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Ticket Taken: Live attendance at sporting events surprisingly stagnant

Across all major sports, including the powerhouse that is the National Football League, empty seats have become the norm, rather than the exception.
Plopping down on the couch and enjoying your favorite sport at home has supplanted the notion of going to a live event, thus leaving everyone from ticket takers to commissioners of their respective sports scratching their heads and looking for answers.
The dwindling attendance across the sports spectrum may not seem like much, but it has definitely caught the attention of the marquee leagues, both professional and college. Marketing experts for particular teams have worked tirelessly to come up with promotions and giveaways in the hopes that fickle fans will find their way back to the field.
Talk about a fourth and extremely long. Some professional teams have already started waiving the white flag and closing sections of the stadium, a sign that even they're pretty certain that no one is going to be filling those empty seats any time soon.
So why exactly is attendance at live sporting events dropping off?

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The real hurdle for the NFL, MLB, NBA or NHL isn't so much the intrigue or popularity of their respective leagues but rather a mix of economic hardship and convenience. The latter attribute is rather simple to pinpoint and eventually leads to the former.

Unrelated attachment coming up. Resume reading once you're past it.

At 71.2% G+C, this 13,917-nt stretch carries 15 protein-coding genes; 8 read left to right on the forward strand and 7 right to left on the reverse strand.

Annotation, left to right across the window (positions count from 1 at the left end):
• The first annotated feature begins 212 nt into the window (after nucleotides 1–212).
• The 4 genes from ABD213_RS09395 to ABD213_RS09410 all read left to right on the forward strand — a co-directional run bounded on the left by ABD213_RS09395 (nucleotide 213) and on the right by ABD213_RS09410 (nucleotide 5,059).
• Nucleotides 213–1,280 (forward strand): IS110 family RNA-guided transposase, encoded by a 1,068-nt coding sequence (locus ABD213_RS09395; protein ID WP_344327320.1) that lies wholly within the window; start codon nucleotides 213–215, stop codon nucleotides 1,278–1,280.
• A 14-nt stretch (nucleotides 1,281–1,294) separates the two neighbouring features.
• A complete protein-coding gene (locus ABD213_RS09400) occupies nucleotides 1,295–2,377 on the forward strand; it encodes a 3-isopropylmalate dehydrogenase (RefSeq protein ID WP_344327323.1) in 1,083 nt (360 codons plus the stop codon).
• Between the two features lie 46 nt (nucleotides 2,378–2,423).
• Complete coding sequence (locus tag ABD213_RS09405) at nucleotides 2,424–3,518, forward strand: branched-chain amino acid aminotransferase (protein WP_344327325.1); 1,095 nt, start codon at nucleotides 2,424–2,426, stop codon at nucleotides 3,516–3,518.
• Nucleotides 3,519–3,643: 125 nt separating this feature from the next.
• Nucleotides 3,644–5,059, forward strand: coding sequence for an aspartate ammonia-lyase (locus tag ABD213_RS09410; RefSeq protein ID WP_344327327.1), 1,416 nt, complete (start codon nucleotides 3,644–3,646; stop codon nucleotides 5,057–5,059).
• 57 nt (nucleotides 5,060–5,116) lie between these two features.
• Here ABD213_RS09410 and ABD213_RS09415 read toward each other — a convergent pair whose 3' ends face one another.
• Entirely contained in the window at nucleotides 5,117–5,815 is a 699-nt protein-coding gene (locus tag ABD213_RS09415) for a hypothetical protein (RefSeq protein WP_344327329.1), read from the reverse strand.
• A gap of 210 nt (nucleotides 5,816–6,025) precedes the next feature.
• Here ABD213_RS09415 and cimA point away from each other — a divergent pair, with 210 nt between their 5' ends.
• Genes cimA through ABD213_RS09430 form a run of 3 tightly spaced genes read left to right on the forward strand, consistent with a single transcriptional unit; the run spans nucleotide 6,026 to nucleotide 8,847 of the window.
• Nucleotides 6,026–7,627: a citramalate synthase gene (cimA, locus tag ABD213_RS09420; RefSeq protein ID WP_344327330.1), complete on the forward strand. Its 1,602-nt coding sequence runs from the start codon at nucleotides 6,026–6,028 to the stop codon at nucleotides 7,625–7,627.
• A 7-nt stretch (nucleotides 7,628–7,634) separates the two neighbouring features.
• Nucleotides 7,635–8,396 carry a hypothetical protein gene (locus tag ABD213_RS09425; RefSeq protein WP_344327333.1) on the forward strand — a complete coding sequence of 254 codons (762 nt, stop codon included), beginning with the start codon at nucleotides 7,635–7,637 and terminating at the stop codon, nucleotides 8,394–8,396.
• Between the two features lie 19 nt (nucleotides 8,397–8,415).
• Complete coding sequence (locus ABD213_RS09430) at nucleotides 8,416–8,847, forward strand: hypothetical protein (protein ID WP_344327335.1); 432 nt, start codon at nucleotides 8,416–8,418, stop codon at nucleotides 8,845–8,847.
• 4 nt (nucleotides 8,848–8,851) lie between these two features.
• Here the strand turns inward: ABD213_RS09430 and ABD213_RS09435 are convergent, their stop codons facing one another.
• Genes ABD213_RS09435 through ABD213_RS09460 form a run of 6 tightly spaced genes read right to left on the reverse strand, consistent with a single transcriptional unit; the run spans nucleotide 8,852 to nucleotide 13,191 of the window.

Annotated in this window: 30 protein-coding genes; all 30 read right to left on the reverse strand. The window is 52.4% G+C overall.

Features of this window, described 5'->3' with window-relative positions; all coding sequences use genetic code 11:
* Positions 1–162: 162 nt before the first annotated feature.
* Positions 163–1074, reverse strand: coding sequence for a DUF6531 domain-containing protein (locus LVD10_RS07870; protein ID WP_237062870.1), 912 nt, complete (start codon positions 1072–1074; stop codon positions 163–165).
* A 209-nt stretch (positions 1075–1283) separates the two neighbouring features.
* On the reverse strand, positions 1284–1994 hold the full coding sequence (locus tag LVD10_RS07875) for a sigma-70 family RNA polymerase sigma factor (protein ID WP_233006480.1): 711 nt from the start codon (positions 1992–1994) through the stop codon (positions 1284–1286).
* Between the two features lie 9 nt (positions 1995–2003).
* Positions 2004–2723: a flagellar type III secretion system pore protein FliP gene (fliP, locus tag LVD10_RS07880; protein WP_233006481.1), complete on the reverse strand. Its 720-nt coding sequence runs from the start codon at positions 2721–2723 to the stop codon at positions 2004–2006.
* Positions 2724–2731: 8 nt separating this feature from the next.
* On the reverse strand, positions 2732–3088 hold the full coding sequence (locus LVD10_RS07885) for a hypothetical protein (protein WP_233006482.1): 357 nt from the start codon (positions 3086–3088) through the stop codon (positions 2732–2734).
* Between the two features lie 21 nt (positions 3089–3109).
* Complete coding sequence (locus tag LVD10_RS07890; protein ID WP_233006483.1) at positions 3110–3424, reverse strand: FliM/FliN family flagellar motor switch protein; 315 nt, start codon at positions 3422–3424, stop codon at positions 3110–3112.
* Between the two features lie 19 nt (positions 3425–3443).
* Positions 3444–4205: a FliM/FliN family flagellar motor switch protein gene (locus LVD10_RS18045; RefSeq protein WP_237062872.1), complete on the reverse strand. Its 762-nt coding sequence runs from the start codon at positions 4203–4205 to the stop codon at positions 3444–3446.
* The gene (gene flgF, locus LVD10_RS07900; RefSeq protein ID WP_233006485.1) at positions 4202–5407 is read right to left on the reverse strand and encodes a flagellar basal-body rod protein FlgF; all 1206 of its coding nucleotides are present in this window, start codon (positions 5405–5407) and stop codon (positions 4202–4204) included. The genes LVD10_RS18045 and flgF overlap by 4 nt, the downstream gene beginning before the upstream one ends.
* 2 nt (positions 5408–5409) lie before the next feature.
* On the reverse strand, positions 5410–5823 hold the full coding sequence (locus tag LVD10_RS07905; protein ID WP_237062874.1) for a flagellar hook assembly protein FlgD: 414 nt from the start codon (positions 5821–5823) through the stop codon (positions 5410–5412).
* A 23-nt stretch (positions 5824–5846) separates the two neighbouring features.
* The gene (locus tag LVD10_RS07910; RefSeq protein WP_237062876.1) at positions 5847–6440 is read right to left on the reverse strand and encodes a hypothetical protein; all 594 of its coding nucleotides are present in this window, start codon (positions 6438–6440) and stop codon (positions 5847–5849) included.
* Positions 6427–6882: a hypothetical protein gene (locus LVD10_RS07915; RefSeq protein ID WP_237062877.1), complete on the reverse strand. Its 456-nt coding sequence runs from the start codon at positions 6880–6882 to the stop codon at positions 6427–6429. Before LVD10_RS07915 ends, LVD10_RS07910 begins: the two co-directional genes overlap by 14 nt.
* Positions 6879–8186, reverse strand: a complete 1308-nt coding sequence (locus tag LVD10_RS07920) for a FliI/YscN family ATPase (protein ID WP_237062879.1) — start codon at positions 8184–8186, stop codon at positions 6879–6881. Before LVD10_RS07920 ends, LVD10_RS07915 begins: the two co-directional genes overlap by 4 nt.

The rise of the flat screen, high definition television screens, coupled with competent cable television providers and satellite super heavyweights, have lovers of baseball, football, basketball, hockey and auto racing at a crossroads.
Consumers and fans alike spend hundreds of dollars a month on cable or satellite packages, plus nearly a thousand bucks on a flat screen TV. That kind of investment can't simply be shunned in favor of spending even more money on tickets for an event.
The general public might not be capable to invest that type of capital into football when there are concerns of staying financially afloat. Once you throw in the cost of a ticket, driving to the stadium (gas), parking and having to deal with the potentially intoxicated and obnoxious fan, the decision really isn't that difficult.
And let's not forget about the food and drink fare at the loveable ballpark or high end stadium.
Technology also plays an integral part in the convenience factor of skipping the live game experience. Smart phones and equally bright and savvy tablets have apps that include the ability to watch games on those devices, truly giving fans an all access feel no matter what they're in the midst of doing.
Naturally, the big games or those shrouded with a playoff atmosphere aren't part of this ongoing dilemma. Tough tickets tame even the most frugal fan but these professional and college leagues depend on consistence, sustainable money during their regular seasons, which are much longer than the postseason.
Newly built stadiums or ones that are under construction have tried to create a more family friendly atmosphere with eat-in restaurants and activities for the kids to elicit some type of spike in sales. But sushi menus and water slides aren't slick enough to sway the casual viewer.

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